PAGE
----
Trading Houck for Mauck

The San Diego Chargers impressed along the offensive line with the coaching of Hudson Houck. He turned a sub par line into an adequate group in 2003 and took a line that had never played together in 2004 and turned it into a superb unit.

Even head coach Marty Schottenheimer expressed a level of astonishment at the success Hudson Houck had on the line.

"They all have different personalities," Schottenheimer said of the line. "The one quality is they are very competitive."

Roman Oben proved to be a steady influence playing left tackle and did a fine job protecting the blindside of the quarterback.

Toniu Fonoti is rounding out into Pro Bowl form and a survey of scouts at the Senior Bowl left them baffled as to why he was left off the Hawaiian roster.

But the big Samoan also has said Houck "has been like a father to me."

Nick Hardwick, starting as a rookie, has tremendous upside and played like a veteran in the center.

Mike Goff was a powerful force at right guard and his leadership extended off the field.

Shane Olivea, another rookie starter, showed a tenacity and fire to learn and contribute.

"We are looking forward to building on this," Olivea said heading into year two of the offensive line.

Houck has been in the league 22 years and brought with him many philosophies that the line grasped onto and wouldn't let go. His ability to have the players maximize their potential through reliance on the rest of their teammates was exhilarating. He masked certain traits that the current line didn't do well by playing to their strengths.

The offense was slightly toned down in the running game and Houck was a big reason for that. He stressed technique at the point of attack to the current group instead of spending time on a lot of pulls. That resulted in an offense that ran up the middle and behind the tackles rather than stringing plays to the outside and along the edges. He knew the strength of his line and played to it.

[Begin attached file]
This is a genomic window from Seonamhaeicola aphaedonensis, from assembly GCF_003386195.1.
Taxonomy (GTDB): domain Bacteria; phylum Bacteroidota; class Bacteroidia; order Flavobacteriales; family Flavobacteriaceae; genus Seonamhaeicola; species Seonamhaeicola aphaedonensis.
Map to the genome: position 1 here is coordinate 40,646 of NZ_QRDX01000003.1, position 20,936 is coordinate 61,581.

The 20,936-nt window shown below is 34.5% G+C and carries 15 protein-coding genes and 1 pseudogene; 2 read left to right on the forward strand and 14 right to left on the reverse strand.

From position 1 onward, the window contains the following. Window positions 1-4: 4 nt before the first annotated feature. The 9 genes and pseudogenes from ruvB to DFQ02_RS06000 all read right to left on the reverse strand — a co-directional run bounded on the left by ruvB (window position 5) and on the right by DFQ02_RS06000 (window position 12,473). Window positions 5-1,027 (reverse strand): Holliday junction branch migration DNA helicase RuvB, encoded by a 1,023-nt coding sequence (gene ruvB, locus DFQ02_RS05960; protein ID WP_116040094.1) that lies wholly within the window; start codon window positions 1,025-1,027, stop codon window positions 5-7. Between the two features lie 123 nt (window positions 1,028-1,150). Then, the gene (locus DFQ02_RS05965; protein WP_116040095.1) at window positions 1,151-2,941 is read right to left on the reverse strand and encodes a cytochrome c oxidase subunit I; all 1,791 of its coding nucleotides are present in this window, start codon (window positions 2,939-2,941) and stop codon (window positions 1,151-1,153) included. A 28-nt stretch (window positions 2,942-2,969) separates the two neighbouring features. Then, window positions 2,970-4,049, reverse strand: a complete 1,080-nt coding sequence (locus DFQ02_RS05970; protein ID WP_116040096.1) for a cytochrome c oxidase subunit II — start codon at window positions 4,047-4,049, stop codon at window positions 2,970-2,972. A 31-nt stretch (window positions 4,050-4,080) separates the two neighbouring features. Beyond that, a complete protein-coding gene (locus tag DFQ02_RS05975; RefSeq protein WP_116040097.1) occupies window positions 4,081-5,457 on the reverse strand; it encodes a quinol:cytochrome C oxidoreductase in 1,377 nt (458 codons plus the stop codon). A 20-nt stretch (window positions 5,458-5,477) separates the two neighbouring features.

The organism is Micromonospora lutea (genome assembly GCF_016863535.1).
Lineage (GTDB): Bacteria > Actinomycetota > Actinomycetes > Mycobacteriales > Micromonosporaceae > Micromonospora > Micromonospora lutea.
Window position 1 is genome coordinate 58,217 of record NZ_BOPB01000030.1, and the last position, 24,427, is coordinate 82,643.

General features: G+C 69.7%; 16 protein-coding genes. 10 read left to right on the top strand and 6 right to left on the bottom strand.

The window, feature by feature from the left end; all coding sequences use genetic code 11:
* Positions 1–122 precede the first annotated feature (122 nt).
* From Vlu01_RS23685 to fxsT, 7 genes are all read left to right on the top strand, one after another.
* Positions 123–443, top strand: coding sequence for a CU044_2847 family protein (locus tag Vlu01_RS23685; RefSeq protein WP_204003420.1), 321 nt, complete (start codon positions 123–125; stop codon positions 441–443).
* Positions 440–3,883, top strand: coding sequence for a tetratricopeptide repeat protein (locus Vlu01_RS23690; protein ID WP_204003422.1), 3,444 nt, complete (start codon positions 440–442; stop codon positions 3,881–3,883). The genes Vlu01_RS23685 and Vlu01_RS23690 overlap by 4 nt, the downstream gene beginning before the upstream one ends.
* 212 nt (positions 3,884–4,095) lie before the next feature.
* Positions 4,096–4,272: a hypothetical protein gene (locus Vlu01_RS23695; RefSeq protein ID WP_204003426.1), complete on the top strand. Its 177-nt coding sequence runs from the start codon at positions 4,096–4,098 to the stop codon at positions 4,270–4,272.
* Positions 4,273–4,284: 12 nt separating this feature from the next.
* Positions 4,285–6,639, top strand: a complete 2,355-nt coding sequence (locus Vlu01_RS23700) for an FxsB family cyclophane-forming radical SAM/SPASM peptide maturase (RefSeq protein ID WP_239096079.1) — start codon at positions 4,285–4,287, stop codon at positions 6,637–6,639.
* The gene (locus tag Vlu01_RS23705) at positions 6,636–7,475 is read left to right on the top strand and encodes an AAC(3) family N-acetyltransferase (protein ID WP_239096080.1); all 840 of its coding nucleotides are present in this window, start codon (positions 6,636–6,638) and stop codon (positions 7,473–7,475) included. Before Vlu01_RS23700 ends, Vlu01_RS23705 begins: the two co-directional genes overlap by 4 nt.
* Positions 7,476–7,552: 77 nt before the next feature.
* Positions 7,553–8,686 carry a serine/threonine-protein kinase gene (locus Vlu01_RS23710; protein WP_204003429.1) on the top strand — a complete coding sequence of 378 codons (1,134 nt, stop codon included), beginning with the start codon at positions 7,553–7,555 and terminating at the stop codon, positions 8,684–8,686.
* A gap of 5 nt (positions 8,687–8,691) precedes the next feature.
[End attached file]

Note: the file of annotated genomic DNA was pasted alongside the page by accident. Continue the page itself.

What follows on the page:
Now that he has moved on, will new offensive line coach Carl Mauck prove to be just as effective.

Mauck brings a different level of intensity and it could be what is needed to take this group to the next level. The former Charger player and coach, he played in San Diego from 1971-1975 and coached the line from 1992-1995, was out of football last year after spending three years with Detroit where his unit allowed the fewest amount of sacks in his last two seasons.

Mauck has been coaching in the NFL for 20 years and his intensity is unmatched. Known as a no-nonsense coach, the former center can get heated on the sidelines and on the practice field. Houck was the same way, at least on the practice field. They both expect a lot out of their players and are not shy about making their point.

The new line coach has actually admitted to toning down his training camp regimen in recent years due to the increased length of workouts in the offseason and the need to keep everyone healthy.

Mauck has formed offensive line videos to help coaches, throughout high school and college, maximize the ability of their players. The question isn't whether he can coach it is whether the Chargers can respond to him after Houck.

Each player has his own personality and working within the new system will be a challenge. If the line adheres to the teachings, the positive results can continue.


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